When a trust is established, a relationship is created between the Trust's trustees and the Trust's beneficiaries. This relationship is fraught with duties trustees owe to the beneficiaries of the trust.
These duties can be found both in both statutory law (Trustee Act 1956), and in 'equity' - which are found in case law. As there are two areas of law in which they can be found, there is no single document that sets out all the duties a trustee owes. Consequently, there is a risk that trustees may not be aware that they owe duties, or not be aware of the extent of duties that they owe.
What Duties Do Trustees Owe?
The following is a non-exhaustive list, which will provide an example of some of the duties a trustee owes:
To know and adhere to the terms of the trust.
- To act prudently.
- To act with reasonable care.
- To be accountable.
- To exercise discretions in good faith and within the scope of their powers.
- To invest prudently.
- Not to act for their own benefit.
- Not to profit from trust assets.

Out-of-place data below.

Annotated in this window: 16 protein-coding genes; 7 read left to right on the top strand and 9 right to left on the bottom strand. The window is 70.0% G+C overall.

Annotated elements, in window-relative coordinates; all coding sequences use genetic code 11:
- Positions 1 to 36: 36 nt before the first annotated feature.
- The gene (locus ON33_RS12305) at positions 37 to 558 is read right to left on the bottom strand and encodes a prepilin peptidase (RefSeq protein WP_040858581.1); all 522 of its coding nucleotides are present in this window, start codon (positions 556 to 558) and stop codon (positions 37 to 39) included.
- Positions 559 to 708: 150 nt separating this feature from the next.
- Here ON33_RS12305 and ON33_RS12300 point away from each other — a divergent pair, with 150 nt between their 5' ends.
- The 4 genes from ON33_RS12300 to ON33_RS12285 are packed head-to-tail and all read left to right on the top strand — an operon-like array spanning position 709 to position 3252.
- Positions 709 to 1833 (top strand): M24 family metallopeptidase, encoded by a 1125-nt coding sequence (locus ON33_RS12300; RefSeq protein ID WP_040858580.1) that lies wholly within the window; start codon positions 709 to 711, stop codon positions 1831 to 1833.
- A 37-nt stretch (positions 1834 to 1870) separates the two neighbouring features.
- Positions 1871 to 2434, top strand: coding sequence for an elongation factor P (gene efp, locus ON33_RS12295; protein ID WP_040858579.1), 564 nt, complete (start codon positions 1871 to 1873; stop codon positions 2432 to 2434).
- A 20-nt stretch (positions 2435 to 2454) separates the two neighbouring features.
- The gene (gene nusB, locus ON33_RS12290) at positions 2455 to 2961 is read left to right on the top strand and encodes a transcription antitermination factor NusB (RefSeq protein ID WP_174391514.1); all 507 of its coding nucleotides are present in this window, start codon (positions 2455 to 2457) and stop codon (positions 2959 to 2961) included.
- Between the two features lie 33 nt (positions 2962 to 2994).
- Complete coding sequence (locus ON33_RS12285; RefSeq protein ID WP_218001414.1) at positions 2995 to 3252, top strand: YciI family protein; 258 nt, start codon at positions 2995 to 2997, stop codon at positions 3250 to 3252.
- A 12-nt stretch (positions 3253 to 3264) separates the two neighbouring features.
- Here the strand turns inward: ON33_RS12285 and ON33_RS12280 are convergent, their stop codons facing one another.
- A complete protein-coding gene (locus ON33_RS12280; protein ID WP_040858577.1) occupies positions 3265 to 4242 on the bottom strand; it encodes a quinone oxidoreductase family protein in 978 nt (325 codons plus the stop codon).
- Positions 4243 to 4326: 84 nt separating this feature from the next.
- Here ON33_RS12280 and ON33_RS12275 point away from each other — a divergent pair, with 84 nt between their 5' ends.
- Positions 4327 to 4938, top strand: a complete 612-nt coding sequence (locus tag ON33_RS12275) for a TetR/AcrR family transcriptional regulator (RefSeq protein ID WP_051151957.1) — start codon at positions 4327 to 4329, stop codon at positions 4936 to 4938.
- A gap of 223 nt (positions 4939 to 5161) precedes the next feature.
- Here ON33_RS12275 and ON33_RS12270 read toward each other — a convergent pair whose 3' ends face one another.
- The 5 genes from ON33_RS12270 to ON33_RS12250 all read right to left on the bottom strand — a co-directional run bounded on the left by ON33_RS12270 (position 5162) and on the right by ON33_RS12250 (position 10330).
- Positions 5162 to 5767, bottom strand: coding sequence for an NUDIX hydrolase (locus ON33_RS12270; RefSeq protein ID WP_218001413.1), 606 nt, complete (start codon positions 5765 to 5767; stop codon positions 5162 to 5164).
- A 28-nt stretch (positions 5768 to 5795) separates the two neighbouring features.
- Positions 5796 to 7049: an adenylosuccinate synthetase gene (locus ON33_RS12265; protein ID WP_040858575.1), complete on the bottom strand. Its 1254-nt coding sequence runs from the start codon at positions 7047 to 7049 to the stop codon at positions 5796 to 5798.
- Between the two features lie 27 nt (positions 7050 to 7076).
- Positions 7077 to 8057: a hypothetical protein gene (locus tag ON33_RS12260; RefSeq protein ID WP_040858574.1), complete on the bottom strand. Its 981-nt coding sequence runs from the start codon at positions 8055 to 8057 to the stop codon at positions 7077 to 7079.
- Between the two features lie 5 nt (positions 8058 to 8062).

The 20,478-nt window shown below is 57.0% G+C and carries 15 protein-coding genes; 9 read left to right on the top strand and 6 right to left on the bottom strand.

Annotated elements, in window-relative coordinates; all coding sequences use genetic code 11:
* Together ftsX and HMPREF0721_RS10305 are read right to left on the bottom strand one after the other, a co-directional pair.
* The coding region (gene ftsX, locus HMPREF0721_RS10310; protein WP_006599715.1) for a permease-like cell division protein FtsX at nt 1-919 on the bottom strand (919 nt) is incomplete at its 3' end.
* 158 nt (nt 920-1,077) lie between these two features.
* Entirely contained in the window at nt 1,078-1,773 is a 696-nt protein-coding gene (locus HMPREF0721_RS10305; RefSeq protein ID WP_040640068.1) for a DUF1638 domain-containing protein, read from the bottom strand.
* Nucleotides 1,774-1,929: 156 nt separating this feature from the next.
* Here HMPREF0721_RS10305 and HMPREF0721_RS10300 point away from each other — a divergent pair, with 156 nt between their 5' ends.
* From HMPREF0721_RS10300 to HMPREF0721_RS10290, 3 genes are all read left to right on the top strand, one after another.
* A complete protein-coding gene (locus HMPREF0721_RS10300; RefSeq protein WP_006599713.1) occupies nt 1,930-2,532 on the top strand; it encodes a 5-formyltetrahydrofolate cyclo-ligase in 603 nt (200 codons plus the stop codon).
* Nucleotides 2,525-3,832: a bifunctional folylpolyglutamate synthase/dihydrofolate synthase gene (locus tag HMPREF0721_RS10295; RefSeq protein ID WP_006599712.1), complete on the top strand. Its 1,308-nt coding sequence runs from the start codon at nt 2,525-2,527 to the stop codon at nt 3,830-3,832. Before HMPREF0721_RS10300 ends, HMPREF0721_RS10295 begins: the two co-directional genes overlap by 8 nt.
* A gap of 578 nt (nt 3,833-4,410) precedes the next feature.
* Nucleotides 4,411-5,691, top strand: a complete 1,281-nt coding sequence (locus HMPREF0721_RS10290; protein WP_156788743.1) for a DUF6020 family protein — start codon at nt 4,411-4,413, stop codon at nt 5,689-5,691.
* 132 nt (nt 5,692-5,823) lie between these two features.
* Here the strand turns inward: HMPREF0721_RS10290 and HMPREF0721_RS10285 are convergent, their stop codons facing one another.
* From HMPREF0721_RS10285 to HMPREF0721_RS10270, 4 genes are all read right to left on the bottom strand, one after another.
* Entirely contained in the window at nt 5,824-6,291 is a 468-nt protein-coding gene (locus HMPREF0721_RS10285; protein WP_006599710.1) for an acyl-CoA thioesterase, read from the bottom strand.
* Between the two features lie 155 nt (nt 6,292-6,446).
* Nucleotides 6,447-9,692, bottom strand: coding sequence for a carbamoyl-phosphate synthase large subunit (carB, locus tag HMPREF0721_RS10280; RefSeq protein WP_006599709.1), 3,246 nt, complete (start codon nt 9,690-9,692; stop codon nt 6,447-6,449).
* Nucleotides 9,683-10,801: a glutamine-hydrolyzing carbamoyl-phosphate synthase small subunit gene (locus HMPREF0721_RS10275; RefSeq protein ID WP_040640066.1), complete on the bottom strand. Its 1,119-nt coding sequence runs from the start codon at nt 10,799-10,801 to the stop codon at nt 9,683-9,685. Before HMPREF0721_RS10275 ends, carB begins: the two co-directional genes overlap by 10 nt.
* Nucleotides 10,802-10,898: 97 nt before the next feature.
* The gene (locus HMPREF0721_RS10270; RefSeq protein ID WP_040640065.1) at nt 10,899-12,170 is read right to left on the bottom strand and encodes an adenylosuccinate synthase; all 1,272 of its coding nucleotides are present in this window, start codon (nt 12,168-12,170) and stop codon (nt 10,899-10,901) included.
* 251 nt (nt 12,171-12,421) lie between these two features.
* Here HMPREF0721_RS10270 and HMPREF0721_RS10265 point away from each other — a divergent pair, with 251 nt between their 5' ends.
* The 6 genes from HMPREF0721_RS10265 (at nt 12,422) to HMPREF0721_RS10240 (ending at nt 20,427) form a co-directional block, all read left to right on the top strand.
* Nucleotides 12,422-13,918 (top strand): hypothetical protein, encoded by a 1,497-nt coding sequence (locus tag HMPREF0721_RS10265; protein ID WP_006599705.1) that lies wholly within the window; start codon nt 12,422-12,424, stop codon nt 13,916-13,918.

- Not to delegate the trustees’ duties or powers.
The trust deed can modify and limit the duties that a trustee owes. It should be recognised, that while modifications are allowed, it cannot go so far as to remove these duties entirely.
Joint And Several Liability.
In addition to the duties, trustees should also be aware that they are liable for the actions and decisions undertaken by the Trust. This means that the debts and liabilities incurred by the trustee are the trustee’s own debts.
In the situation where there are multiple trustees, the trustees are jointly and severally liable for properly incurred liabilities - that is, all trustees are responsible for each others decisions in respect to the Trust. This means that trustees are equally liable and if one trustee has met that liability, they may recover the shares from their co-trustees.
If however the debt is not properly incurred, co-contribution may not apply and the liability will fall on the trustee who acted inappropriately.
An indemnity agreement between the trustees and settlor(s) of the trust will further enhance the protection of the trustees.
To learn more about the duties you owe, and how we can help you ensure these responsibilities are met, please make an appointment.